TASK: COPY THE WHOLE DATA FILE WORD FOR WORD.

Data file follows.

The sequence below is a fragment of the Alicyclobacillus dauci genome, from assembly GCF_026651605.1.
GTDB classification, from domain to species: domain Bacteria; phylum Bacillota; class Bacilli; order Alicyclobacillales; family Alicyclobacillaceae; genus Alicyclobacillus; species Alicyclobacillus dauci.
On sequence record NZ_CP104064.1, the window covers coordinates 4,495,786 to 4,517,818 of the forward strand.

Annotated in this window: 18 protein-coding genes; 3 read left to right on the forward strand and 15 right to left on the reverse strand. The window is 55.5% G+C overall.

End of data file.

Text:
The sequence below is a fragment of the Alicyclobacillus dauci genome, from assembly GCF_026651605.1.
GTDB classification, from domain to species: domain Bacteria; phylum Bacillota; class Bacilli; order Alicyclobacillales; family Alicyclobacillaceae; genus Alicyclobacillus; species Alicyclobacillus dauci.
On sequence record NZ_CP104064.1, the window covers coordinates 4,495,786 to 4,517,818 of the forward strand.

Annotated in this window: 18 protein-coding genes; 3 read left to right on the forward strand and 15 right to left on the reverse strand. The window is 55.5% G+C overall.